Is Isla trendy?

With all the characteristics of the uber popular [name]Isabella[/name] and [name]Ava[/name]. [name]Do[/name] you think [name]Isla[/name] is following in their footsteps?

Yes, it’s definitely trendy. It shot up to the three hundreds in just two years after rarely ever appearing in the top 1000. Trendiness isn’t the end of the world, though, and [name]Isla[/name]'s a lovely name. [name]Just[/name] too trendy for my tastes.

This is a really interesting question.

First off, I prefer not to use the term trendy. Trendy, to me, connotes a name that is tired, overused, extremely popular, and soon-to-be dated. That’s just my personal definition. I like to use the term “on trend” to connote names, or name sets, that are “hot” - for example, I might consider occupational names like [name]Archer[/name] and [name]Carter[/name], unisex names like [name]Finley[/name] and [name]Harper[/name], and vintage nature names like [name]Hazel[/name] and [name]Violet[/name] to be on trend. An “on trend” name, to me, is one that maybe is enjoying a resurgence ([name]Violet[/name]) or represents a new use for an old name or term ([name]Archer[/name], [name]Finley[/name] for a girl). We can also use a more negative classification of trendy, (Nameberry-invented?) “tryndeigh,” to describe names like [name]Kayleigh[/name], [name]Madilynn[/name], and [name]Izabella[/name], which are changed or developed to stand out from their more standard, common, spellings ([name]Kayley[/name], [name]Madeline[/name], and [name]Isabella[/name]). Then we’ve got names that are popular, usually those in the SSA Top 20 list. Selections from 2009’s list include [name]Isabella[/name], [name]Emma[/name], [name]Olivia[/name], [name]Sophia[/name], and [name]Ava[/name] at the front end and [name]Natalie[/name], [name]Grace[/name], [name]Lily[/name], [name]Alyssa[/name], and [name]Ashley[/name] bringing up the rear. These names aren’t “on trend” according to my definition - they do not represent names making a comeback, breaking the 100-year rule, or being used in a new and inventive way. They also aren’t “tryndeigh,” by the Nameberry definition. In fact, every girl’s name in the Top 20 represents the most standard spelling of the name (i.e., [name]Emily[/name] rather than [name]Emilee[/name], [name]Chloe[/name] rather than [name]Khloe[/name], and [name]Ashley[/name] rather than [name]Ashlee[/name]). So, we have a case of simply popular names. If we really break down the Top 20 list, we see some interesting trends:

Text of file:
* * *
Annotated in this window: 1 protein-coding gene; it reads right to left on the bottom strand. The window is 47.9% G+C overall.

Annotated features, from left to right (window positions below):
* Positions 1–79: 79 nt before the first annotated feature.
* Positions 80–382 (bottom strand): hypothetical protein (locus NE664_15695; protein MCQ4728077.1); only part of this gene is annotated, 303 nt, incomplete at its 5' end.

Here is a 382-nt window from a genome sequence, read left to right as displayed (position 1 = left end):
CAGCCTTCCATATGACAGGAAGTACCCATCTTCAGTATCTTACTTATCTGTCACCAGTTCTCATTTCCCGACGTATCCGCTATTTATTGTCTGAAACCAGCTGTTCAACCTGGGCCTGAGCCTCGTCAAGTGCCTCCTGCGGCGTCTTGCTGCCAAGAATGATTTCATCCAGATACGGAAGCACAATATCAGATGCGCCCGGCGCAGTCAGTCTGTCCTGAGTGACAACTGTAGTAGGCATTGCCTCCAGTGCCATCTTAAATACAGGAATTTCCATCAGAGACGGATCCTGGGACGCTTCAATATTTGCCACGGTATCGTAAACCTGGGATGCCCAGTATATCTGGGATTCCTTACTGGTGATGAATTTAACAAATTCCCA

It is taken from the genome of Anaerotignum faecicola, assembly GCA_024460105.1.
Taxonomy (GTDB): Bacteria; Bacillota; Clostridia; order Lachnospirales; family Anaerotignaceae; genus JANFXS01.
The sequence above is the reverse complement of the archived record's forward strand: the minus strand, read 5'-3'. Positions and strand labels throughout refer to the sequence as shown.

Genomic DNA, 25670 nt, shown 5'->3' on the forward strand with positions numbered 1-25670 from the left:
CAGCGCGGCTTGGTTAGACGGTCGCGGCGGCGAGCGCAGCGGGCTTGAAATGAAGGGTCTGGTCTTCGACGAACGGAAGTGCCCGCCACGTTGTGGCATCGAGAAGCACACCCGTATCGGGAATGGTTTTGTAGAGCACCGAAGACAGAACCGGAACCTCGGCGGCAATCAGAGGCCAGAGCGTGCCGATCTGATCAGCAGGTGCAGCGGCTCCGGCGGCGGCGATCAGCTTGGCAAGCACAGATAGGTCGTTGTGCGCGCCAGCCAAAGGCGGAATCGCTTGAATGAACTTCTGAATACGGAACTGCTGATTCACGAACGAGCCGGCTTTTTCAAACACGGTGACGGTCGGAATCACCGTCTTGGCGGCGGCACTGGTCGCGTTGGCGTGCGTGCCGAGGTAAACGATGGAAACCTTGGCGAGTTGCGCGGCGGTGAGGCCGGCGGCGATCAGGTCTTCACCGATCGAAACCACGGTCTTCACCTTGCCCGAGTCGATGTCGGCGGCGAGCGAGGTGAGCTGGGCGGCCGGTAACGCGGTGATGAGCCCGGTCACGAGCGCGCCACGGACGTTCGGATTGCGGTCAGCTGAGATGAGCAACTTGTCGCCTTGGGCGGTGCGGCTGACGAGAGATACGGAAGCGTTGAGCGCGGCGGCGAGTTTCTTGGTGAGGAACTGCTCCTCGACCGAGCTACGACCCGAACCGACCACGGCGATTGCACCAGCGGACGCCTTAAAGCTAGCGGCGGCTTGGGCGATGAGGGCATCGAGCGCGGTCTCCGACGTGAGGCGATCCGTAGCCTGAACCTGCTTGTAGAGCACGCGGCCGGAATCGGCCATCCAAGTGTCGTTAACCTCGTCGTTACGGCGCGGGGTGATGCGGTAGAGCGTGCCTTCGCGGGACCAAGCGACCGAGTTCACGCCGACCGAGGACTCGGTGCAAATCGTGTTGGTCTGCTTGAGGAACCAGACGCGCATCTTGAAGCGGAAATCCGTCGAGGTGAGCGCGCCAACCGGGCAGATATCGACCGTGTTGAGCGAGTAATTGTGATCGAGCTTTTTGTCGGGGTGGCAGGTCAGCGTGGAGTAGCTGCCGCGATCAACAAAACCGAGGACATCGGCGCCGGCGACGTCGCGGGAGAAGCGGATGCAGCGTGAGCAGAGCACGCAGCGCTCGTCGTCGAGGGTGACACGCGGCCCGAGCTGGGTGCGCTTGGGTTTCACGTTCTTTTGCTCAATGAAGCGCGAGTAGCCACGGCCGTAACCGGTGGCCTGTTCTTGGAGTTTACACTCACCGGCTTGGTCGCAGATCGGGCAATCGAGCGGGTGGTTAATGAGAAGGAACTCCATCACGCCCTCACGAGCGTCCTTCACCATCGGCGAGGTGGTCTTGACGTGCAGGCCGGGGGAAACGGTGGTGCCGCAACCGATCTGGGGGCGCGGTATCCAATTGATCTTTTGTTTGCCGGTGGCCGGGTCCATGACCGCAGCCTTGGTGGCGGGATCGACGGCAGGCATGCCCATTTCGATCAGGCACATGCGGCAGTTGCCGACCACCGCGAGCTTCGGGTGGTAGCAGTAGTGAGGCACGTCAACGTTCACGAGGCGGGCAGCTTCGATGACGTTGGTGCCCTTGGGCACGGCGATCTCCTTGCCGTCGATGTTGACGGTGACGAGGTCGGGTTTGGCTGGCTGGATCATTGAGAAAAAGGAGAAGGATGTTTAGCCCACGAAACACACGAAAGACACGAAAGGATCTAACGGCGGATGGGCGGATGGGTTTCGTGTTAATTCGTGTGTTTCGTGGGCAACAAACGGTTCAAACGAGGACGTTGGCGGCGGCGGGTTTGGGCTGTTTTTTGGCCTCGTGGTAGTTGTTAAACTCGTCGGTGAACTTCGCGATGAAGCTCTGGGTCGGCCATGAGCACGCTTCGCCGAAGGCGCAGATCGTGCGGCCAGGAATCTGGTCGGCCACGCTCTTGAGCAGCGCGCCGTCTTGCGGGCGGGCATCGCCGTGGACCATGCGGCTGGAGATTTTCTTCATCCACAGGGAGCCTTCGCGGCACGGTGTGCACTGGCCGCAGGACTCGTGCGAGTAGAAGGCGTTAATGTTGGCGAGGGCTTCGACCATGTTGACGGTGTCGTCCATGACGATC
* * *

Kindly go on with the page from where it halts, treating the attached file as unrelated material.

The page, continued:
1. The majority of the names on the 2009 Top 20 list for Girls can be classified as classics. [name]Isabella[/name], [name]Emma[/name], [name]Olivia[/name], [name]Sophia[/name], [name]Emily[/name], [name]Abigail[/name], [name]Elizabeth[/name], and [name]Grace[/name] are undisputed classics, I think. [name]Olivia[/name] counts as a classic in my book - it represents a name with a firm history and Shakespearean connections. I’d even add [name]Lily[/name] onto this classics list, considering it is a diminutive for [name]Lillian[/name], the epitome of classic. So, 9 of the Top 20 names are fairly traditional, staple classics.

  2. Several of the names on the Top 20 list might be classified as “new-age classics,” which I define to be a name that has a strong history of use in a certain generation but has managed to transcend that generation with ease. Names like [name]Samantha[/name] and [name]Natalie[/name] fit this profile in my opinion, but some might even extend the definition to include [name]Alexis[/name] and [name]Alyssa[/name]. Perhaps even [name]Ashley[/name], maybe one of the first unisex names, could fit into this category.

  3. The names left on the list - [name]Ava[/name], [name]Madison[/name], [name]Chloe[/name], [name]Mia[/name], [name]Addison[/name], and [name]Ella[/name] - represent two kinds of names. The short, sweet, feminine set of [name]Ava[/name], [name]Chloe[/name], [name]Mia[/name], and [name]Ella[/name] are names with substance, and they likely will continue to be popular. However, the other set of [name]Madison[/name] and [name]Addison[/name] represents a trend of using -son names for girls, something that was really common in the past two decades. These names represent a trend in naming that is likely to die out due to overuse. [name]Madison[/name] and [name]Addison[/name] have nothing classic, like [name]Emma[/name] and [name]Olivia[/name], to fall back on, sadly.